Close Call at N. Eutaw & Saratoga

Monday’s ride started like every Monday ride: I meant to leave the house by 7:45am but it was 7:51 by the time I was on my bike. I rode west and then south and then west and then south along the Maryland Avenue cycletrack, ringing my bell and saying good morning to the many pedestrians waiting for places to open between 25th Street and North Avenue. I waited at the red at North, got passed by another cyclist when the light turned green. I rang my bell and shouted “ON YOUR LEFT” in my passive aggressive attempt to get other people on bikes to let me know when they’re about to pass me.

I rolled across up and then down the bridge over I83, and did a quick calculation–can I make it through the green at Oliver, or at least through the red that lets people turning from the west side through but keeps the drivers coming from the I83 exit ramp on their own red? I could make it if I pedaled harder, so I did, and then I was on the uphill across Mount Royal, Preston, Biddle, Chase–it’s two way there all of a sudden, make a note of it, cars will be coming from that side, too.

It’s downhill next, past where City Fit used to be, where City Cafe used to be. Will anyone pay the big prices at the new place that has a dress code I can’t meet? Now I’m in the Baltimore School for the Arts dropoff traffic, dinging my bell at the kids riding their skateboards in the bike lane and saying good morning to kids waiting at the crosswalks.

I wait for the red at Monument Street and turn there, up past what is now called the Maryland Center for History and Culture, down to Howard Street, across the light rail tracks and up the hill by the self-storage place. I take a left on Eutaw and get in line with the cars at the red before it’s all downhill to Lombard. I take the lane to avoid the rippled asphalt just before Franklin, wait at a red light, and then another.

And then I’m almost to Lexington Market and I see a car in the far lane headed north start to drive across the lanes. The driver is making a u-turn and it is all happening so fast and he sees me, right? How could he not see me? And he is headed straight for me and I don’t have time to stop or start, only time to scream at the top of my lungs, WHAT ARE YOU DOING??? And he stops, a foot from running into my gut, our timing both all wrong and just right enough that our days will go on as normal, once I catch my breath.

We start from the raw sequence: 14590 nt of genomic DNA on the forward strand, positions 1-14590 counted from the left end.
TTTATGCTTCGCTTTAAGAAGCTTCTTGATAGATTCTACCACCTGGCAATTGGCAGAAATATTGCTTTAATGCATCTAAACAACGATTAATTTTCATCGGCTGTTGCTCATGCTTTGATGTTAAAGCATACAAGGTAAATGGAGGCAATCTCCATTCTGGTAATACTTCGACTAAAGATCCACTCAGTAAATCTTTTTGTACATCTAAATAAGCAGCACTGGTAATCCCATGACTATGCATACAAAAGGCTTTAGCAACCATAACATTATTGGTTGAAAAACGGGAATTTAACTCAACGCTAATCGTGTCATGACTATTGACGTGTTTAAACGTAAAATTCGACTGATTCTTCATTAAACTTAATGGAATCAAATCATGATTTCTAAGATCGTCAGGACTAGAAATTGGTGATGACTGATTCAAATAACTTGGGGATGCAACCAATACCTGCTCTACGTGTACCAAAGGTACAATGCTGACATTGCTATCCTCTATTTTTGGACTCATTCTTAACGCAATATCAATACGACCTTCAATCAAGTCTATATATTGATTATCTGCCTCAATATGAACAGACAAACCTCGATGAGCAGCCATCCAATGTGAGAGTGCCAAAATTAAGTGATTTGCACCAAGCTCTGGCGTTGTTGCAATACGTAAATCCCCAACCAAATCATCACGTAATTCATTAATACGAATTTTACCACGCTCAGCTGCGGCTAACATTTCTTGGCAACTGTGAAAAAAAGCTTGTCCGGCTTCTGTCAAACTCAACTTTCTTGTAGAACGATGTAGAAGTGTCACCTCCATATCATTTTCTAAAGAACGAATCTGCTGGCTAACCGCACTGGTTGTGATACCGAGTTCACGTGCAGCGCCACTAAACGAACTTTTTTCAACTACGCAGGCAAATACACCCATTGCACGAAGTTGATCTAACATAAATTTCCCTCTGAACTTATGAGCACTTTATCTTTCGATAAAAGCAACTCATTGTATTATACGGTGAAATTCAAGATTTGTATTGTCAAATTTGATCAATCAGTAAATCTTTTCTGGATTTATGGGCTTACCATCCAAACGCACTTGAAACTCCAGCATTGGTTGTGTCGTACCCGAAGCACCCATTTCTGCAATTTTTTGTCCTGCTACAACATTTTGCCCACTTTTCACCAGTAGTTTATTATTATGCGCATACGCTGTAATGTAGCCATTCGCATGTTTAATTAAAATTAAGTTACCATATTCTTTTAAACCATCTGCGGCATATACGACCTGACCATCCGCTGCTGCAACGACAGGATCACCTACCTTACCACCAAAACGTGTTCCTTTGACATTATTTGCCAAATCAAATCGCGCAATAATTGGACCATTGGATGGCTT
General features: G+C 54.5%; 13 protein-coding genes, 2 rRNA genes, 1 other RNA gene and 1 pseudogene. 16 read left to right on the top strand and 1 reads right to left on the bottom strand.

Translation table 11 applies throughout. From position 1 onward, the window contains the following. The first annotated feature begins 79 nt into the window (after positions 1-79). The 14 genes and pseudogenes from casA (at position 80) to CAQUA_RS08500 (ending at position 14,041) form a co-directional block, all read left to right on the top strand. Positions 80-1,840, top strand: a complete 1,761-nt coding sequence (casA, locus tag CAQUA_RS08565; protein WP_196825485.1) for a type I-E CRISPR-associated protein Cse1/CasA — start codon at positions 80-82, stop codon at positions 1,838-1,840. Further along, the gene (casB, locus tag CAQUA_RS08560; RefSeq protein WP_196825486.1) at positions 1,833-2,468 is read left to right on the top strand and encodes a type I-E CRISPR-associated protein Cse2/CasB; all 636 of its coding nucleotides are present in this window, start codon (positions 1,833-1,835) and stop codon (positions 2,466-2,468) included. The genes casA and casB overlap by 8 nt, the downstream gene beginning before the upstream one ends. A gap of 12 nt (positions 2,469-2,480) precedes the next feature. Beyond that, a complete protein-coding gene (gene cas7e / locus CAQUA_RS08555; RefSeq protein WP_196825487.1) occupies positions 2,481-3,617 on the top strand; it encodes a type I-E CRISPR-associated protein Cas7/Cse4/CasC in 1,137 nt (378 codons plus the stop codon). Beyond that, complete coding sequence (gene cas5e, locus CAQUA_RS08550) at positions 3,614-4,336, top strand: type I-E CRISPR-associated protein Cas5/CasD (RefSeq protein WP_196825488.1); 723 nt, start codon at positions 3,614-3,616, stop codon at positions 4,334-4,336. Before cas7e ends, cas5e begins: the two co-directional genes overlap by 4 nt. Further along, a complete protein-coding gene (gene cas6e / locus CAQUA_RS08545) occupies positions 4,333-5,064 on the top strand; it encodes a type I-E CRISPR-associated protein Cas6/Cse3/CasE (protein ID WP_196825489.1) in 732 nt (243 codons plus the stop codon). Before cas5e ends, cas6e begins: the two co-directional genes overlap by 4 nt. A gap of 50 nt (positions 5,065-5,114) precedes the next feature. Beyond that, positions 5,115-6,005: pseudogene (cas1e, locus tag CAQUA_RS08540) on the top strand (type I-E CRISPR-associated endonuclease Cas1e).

I am shaking and pedaling and I start to cry. It is scary, the part where the cars come toward you. We are stopped at the red light together. The driver’s face is blank as I turn to him, tears in my eyes, “That was so scary. So scary. That was so scary.” I say it over and over again as I wait for the light to turn green, and then it does, and he takes a right and I go straight, a right on Lombard, just a few blocks to the bike racks. I lock up, call the ladyfriend, tell her I just need to hear her voice.

And then I shake it off, walk and wait for the shuttle, back to work, teach, meet, teach, teach, back on the shuttle, back on my bike, riding all the way home. When a left turning car cuts me off at North Avenue I barely notice. I expect that, am used to slowing down and assuming that the drivers heading south when I’m heading north will not see me. I do not experience it as a near-miss because it is the same near-miss that happens every day.

I have been riding my bike on the street with cars for over a decade. I know what can happen with those cars and their drivers. I’ve been doored, I’ve been hit from behind, and my dad was killed by a driver when he was out for a walk. When I got cancer, people said things to me like, “You just never know what can happen–you could be hit by a truck!” I never understood how this was soothing, as I had not been hit by a truck but rather by my own cells growing and refusing to stop. I think they meant, live in the moment! We are all dying! Something like that. And when I would say, “I know, my dad was hit by a truck and killed,” well, that’s a conversation stopper right there.

And yet through it all I keep riding my bike, because I love riding my bike. I love saying hello to the streets and the city in the morning, and feeling my body let go of the day on the way home. What we do with our fear is so personal, and what I do with mine is look at it, take it slow, use my outside voice, and just keep riding.

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